Your browser is no longer supported. For the best experience of this website, please upgrade to a newer version or another browser.

Your browser appears to have cookies disabled. For the best experience of this website, please enable cookies in your browser

We'll assume we have your consent to use cookies, for example so you won't need to log in each time you visit our site.
Learn more

Next suffers investor blow as it loses ground

A US hedge fund has taken a £60m bet against Next as part of its investment strategy, after the retailer admitted losing ground to rivals.

Next cited issues with its Directory business when it reported a worse than expected Christmas sales performance today

Lone Pine Capital, which controls $27bn (£28.3bn) of assets, has built up a 0.6% short position against the high street chain [when you borrow stock and sell it on because you expect the share price to fall, and you plan to buy it back when it does], as its competition continues to invest heavily in online and gain market share, The Sunday Telegraph reported.

Last month, Next blamed warm weather, poor stock availability and tough online competition for a “disappointing” 0.4% increase in sales over Christmas. Meanwhile, offerings once unique to Next, such as late ordering for next-day delivery, are becoming commonplace.

Next chief executive Lord Wolfson said: “I don’t expect to be able to regain the competitive advantage we had two or three years ago.”

Lone Pine founder and president Stephen Mandel wrote to his investors: “The impact of the internet is resulting in the permanent and ongoing dismantling of longstanding economic models in advertising, media, retailing, technology and travel, among others. This informs a significant portion of our short portfolio.”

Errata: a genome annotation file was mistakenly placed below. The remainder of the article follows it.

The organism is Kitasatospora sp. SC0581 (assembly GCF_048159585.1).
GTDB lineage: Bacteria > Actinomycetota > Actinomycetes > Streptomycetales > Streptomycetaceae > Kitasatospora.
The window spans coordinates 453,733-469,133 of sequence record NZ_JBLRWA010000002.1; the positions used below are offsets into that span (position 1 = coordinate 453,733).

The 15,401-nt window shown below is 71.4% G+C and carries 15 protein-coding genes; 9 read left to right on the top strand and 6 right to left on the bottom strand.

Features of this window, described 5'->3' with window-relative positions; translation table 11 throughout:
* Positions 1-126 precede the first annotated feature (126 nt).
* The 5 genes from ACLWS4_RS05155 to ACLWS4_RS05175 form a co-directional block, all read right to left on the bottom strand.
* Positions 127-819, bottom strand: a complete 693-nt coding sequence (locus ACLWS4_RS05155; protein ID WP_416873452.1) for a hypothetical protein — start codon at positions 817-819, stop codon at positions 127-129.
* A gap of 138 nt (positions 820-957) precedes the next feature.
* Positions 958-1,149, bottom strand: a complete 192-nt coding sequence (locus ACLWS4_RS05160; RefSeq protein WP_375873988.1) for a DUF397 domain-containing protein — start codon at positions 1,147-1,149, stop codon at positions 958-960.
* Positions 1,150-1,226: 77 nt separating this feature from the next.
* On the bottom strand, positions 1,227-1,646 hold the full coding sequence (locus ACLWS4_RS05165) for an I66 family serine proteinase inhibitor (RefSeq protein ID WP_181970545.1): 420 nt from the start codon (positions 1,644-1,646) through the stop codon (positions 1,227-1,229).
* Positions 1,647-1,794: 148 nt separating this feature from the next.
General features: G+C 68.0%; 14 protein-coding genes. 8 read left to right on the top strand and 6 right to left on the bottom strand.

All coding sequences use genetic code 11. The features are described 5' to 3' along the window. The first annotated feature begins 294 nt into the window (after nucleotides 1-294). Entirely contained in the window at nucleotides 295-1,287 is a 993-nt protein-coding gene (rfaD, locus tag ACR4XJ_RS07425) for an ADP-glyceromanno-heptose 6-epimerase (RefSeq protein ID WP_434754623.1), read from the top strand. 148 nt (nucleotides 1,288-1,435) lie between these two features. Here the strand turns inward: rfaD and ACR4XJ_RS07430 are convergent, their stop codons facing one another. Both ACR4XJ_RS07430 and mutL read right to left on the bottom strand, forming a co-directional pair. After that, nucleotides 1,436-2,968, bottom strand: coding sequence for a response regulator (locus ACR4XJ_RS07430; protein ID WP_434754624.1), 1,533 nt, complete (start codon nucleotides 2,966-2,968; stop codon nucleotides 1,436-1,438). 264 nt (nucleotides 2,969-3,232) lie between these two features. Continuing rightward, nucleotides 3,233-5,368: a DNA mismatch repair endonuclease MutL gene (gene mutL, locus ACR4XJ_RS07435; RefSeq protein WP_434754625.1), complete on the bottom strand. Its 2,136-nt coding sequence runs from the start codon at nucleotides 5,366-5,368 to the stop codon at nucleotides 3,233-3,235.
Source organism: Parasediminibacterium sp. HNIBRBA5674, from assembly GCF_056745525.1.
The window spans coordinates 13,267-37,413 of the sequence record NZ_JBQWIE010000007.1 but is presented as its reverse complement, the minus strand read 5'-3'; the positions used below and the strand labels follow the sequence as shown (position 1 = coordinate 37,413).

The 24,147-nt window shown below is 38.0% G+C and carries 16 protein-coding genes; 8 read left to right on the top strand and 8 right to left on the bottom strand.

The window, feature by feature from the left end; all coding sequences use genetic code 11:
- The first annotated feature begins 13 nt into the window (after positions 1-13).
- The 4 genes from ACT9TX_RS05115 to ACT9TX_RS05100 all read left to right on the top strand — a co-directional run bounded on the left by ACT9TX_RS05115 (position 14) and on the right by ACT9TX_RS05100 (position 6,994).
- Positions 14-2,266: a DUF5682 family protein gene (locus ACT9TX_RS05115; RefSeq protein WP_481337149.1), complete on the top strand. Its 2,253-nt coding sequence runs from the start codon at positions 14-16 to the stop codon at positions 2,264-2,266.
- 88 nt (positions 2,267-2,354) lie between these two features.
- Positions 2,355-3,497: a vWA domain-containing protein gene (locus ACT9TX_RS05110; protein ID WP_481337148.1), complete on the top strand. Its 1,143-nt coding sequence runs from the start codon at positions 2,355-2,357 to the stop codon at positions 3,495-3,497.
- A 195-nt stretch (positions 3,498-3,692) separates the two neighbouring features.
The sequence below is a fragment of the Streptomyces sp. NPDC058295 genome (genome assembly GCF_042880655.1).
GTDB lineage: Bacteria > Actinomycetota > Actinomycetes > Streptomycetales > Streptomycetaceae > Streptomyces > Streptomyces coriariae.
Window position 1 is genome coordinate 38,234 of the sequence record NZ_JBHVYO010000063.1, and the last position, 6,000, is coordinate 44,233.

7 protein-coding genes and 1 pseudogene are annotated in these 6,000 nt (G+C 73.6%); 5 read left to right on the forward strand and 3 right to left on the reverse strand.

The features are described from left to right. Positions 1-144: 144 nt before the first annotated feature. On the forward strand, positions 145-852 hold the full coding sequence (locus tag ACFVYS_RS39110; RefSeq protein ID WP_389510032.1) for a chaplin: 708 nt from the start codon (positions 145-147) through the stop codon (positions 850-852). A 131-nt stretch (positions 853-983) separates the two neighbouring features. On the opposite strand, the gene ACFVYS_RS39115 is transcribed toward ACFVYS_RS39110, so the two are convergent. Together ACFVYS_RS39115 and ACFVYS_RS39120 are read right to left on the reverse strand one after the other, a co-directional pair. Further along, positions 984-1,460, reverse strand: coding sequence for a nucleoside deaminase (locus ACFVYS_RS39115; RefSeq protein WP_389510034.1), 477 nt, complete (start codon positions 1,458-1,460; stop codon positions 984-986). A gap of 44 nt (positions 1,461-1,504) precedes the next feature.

Next has also been criticised by investors who claim the company failed to act on a warning that could have prevented it from infringing company law. The business has been forced to call a meeting of shareholders this Wednesday after it paid dividends on four occasions without filing accounts at Companies House.

Next, which will report its reliminary full year results on March 24, admitted the “procedural oversight” but said there was no change to the financial outlook of the company.

Next declined to comment. 


Have your say

You must sign in to make a comment

Please remember that the submission of any material is governed by our Terms and Conditions and by submitting material you confirm your agreement to these Terms and Conditions. Links may be included in your comments but HTML is not permitted.